Number of Times Seen – 1 (20 Mar 2016)
Brief Synopsis – A con-man teams up with a savvy 10 year old girl who may or may not be his daughter in the South during the Depression
My Take on it – I always enjoy movies with great dialogue, especially when they present great repartee between characters.
This movie fits into that category quite well because the dialogue really keeps us enthralled throughout.
The father-daughter team of Ryan and Tatum O’Neal is really wonderful to watch and it is quite easy to see why Tatum went on to win an Oscar for this role. 43 years later, she is still the youngest competitive Oscar winner ever.
Interestingly enough, this is a prime example of how the Academy has always chosen to place child actors in the supporting categories no matter how much of a lead their character’s actually are. Tatum O’Neal appears in about 67 minutes (of 102) and somehow was still considered supporting.
By contrast, in The Silence of the Lambs (1991), Anthony Hopkins was in only 25 minutes (of 118) and he won lead and Judi Dench played Queen Elizabeth in Shakespeare in Love (1998) for 6 of 123 minutes and was rightfully considered supporting.
The Academy has always chosen to place children in the supporting categories no matter how long their performances are which seems a bit strange especially in cases like this one where the role is clearly the lead.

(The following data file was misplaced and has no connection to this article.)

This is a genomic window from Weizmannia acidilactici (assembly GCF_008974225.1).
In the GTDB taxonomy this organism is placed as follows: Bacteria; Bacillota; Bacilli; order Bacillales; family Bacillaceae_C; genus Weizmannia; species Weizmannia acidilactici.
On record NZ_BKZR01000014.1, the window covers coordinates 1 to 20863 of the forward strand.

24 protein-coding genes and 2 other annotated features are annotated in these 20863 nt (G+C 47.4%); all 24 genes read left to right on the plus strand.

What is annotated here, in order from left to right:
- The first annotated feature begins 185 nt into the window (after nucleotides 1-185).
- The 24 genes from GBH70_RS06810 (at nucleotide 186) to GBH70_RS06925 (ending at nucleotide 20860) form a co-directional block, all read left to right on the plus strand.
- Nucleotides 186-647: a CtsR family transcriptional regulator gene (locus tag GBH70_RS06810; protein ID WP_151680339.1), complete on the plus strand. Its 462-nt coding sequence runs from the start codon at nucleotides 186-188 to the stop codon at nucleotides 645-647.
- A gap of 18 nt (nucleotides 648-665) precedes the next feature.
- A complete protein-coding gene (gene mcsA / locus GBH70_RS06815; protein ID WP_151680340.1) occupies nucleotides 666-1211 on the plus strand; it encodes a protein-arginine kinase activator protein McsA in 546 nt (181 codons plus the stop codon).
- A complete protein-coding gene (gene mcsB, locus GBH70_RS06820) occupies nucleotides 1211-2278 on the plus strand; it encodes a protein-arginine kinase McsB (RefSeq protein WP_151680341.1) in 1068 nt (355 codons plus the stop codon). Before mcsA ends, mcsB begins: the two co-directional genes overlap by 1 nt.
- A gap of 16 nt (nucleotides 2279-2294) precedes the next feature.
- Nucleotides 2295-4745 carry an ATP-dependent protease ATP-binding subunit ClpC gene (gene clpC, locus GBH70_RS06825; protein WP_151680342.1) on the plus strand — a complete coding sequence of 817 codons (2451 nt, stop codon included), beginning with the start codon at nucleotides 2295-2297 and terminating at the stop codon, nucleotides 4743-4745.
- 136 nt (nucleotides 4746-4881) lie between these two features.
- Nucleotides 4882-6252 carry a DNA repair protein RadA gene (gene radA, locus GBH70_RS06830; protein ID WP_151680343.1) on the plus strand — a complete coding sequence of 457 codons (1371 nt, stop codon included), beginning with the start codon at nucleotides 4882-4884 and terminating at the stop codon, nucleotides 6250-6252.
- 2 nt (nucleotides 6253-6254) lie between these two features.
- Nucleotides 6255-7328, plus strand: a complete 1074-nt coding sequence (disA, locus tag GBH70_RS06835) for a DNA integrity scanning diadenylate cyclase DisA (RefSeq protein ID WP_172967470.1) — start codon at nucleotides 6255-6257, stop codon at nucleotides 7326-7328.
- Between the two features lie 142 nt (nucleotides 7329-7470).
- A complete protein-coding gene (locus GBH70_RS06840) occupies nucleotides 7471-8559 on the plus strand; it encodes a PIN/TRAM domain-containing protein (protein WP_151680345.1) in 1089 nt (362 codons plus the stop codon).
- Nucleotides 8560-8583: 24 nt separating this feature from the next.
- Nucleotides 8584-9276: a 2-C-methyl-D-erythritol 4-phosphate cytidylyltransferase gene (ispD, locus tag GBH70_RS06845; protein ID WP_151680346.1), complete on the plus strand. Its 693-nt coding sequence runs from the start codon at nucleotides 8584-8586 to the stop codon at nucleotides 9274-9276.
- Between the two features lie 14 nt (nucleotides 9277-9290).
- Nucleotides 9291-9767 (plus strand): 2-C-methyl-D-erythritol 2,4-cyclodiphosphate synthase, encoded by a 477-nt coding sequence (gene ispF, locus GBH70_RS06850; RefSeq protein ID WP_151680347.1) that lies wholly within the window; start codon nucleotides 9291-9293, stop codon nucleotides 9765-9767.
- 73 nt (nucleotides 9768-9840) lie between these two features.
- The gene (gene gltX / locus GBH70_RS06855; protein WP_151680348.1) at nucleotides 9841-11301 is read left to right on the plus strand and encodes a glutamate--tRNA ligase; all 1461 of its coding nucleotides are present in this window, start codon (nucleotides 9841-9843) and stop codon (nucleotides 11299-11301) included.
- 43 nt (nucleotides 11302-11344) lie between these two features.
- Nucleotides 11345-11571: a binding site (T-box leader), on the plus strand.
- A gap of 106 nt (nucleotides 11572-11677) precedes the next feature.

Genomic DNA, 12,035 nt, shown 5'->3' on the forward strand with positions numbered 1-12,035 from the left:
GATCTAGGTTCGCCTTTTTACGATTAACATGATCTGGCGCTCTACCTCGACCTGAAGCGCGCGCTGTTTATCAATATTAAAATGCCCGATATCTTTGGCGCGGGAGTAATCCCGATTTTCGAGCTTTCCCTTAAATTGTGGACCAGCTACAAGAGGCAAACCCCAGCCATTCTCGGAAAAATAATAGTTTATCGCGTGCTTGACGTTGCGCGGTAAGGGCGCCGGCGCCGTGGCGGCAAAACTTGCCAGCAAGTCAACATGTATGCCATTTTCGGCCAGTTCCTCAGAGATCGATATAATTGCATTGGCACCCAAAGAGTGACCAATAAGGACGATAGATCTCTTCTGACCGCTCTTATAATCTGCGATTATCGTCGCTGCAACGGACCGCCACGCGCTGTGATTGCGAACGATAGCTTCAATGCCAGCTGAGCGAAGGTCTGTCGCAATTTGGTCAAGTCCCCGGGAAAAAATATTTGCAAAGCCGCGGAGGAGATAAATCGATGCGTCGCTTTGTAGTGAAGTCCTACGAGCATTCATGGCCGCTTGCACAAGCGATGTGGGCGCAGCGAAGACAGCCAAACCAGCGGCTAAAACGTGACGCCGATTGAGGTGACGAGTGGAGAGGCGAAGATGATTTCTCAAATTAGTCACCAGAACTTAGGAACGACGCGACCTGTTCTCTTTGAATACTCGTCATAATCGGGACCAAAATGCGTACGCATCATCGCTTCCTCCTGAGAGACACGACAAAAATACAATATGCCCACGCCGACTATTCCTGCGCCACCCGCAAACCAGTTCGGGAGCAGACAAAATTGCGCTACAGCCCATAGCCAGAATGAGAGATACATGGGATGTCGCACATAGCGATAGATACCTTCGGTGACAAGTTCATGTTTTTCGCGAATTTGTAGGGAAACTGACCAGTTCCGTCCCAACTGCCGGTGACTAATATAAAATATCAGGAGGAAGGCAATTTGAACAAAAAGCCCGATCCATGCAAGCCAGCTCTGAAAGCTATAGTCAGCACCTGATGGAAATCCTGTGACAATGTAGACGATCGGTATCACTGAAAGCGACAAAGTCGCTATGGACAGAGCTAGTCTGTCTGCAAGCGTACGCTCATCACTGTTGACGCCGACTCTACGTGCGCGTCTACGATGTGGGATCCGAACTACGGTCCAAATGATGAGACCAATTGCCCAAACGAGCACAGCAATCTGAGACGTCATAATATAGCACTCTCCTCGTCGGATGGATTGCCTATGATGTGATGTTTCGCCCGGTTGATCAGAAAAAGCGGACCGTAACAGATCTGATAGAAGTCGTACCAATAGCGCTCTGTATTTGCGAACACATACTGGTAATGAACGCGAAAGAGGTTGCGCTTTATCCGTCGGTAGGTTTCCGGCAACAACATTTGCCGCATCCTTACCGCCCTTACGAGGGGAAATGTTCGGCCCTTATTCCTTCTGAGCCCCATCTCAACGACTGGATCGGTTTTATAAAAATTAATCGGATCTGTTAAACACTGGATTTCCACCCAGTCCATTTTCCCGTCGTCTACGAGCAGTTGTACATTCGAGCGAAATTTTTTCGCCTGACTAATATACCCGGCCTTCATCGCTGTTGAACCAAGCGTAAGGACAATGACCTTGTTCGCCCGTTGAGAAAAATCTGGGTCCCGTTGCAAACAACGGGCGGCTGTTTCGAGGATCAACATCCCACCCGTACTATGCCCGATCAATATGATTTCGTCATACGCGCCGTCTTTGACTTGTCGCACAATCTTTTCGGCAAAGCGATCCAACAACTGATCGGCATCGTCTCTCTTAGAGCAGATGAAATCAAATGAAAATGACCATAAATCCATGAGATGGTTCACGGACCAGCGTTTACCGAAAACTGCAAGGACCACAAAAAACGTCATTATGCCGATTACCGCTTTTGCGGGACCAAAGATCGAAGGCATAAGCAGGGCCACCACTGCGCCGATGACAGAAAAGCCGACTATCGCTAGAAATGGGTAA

The characters are written extremely well and despite them being con artists, we believe them so much because they seem real.
The story is laid out for us quite well but it has a few too many slow points which made parts of watching this a bit of a chore, but I’m glad I persevered because the end product is really good.
Bottom Line – Excellent performances by both O’Neals and I can fully understand how Tatum won an Oscar for this role. The story is good but is a bit slow for my taste despite it working well. Most of the dialogue is superb and all of the characters feel sincere in everything that they do which means that they do their con-jobs quite well. Recommended!
MovieRob’s Favorite Trivia – Peter Bogdanovich has said that the long, one-take sequence where Addie and Moze fight in the car about running out of Bibles took 2 days and 39 takes to get right. It was shot on a one-mile stretch of road just before hitting a very modern portion of the town, so each time a line was flubbed, they would have to turn everything around and drive back. (From IMDB)
Rating – Globe Worthy
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